The LA Times reports that on 18th September 2007…
U.S. Magistrate Judge Stephen J. Hillman found that New Line may have destroyed (or failed to prevent the destruction of) documents and failed to search diligently for documents and e-mails it was required by the court to produce. Hillman recounts any number of examples where the studio’s searches were not meaningful or “haphazard.” He was particularly critical of how New Line treated e-mails related to the film and its accounting.
“No witness can say with any degree of certainty what individuals searched their own e-mail files or how any of those searches were conducted,” the magistrate wrote. Furthermore, he wrote, “New Line did not suspend the automatic deletion of e-mails and other electronic documents as part of a litigation hold; instead, to this day, e-mails continue to be purged from every employee’s in-box every thirty days.”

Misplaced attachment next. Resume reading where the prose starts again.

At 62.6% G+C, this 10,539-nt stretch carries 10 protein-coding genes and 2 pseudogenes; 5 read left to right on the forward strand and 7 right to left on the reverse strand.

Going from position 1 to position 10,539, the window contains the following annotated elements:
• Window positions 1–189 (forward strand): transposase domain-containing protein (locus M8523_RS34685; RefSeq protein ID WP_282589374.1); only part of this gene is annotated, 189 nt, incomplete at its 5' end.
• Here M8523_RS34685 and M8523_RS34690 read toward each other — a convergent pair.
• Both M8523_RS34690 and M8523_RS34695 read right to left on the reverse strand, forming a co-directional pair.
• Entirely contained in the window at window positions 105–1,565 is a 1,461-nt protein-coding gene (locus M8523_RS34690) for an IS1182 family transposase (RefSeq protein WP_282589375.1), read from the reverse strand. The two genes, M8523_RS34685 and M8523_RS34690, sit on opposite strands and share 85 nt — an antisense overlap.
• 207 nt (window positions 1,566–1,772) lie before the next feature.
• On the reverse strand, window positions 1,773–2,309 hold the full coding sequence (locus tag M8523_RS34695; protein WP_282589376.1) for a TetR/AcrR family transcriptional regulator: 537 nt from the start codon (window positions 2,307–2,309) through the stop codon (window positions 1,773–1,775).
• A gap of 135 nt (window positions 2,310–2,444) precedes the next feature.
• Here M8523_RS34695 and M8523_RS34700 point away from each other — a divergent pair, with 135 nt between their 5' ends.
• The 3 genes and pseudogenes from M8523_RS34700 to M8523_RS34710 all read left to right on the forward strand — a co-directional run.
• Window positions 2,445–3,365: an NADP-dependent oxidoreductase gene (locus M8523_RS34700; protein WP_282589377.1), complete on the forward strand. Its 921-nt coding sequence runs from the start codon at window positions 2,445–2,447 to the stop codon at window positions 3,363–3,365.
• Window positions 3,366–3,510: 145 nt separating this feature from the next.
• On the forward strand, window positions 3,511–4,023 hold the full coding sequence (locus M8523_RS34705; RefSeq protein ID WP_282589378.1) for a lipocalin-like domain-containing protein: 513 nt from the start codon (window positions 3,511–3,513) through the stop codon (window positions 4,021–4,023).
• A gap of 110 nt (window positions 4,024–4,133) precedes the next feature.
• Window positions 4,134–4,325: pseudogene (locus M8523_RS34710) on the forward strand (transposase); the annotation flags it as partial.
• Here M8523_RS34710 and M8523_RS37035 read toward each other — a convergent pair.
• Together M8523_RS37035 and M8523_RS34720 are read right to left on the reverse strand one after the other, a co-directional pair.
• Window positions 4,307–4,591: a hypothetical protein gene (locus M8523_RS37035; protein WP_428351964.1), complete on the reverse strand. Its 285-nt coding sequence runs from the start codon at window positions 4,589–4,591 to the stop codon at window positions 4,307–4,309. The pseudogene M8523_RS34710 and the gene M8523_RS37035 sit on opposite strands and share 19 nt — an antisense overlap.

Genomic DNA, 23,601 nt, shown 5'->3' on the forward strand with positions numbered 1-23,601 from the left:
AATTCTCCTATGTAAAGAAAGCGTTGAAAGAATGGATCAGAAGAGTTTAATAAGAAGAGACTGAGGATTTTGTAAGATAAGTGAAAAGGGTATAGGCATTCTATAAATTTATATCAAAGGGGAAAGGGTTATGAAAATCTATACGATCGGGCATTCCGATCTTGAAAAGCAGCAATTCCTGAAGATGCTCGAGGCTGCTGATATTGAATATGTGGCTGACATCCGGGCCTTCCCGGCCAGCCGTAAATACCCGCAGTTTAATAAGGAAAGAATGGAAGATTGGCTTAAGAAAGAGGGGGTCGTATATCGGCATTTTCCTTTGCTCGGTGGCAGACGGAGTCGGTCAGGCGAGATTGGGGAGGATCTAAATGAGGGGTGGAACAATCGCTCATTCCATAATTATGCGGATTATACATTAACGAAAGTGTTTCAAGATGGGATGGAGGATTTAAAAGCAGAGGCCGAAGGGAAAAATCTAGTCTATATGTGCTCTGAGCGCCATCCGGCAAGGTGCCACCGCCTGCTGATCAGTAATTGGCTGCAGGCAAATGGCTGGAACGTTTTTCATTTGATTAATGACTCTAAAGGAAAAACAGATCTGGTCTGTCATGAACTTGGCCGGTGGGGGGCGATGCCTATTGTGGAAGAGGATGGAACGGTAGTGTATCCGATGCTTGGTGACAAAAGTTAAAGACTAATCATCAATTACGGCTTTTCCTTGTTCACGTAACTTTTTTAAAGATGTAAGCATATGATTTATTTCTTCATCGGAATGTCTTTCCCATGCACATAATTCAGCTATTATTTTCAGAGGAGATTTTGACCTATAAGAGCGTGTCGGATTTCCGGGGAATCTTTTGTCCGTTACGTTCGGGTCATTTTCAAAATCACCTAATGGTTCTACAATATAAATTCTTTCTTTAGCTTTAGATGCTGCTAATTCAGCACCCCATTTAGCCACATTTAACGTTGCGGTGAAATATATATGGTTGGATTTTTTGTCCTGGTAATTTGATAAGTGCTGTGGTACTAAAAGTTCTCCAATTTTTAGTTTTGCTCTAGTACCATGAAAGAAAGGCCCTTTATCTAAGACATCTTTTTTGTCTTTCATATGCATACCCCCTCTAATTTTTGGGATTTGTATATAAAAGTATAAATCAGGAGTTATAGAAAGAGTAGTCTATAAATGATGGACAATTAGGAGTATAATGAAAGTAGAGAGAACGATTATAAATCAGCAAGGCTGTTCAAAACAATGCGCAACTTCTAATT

Convinced New Line has not and will not scour its electronic records appropriately, Hillman instructed the studio to retain and pay for an outside document retrieval vendor within three weeks. He also said some New Line witnesses may face further depositions to discuss new documents that should have been produced earlier but weren’t.
In related new, Stuff.co.nz reports that:
When Jackson’s suit was filed it did not specify the amount of damages sought, but his lawyers later told The New York Times they believed Jackson was underpaid by as much as $US100 million for all three films, which had made more than $US4 billion.
How this affects ‘The Hobbit’ is yet to be seen, but one thing at least seems certain – Bilbo’s birthday tomorrow might not be a happy one for fans who have been holding their breath for a ‘Hobbit’ announcement.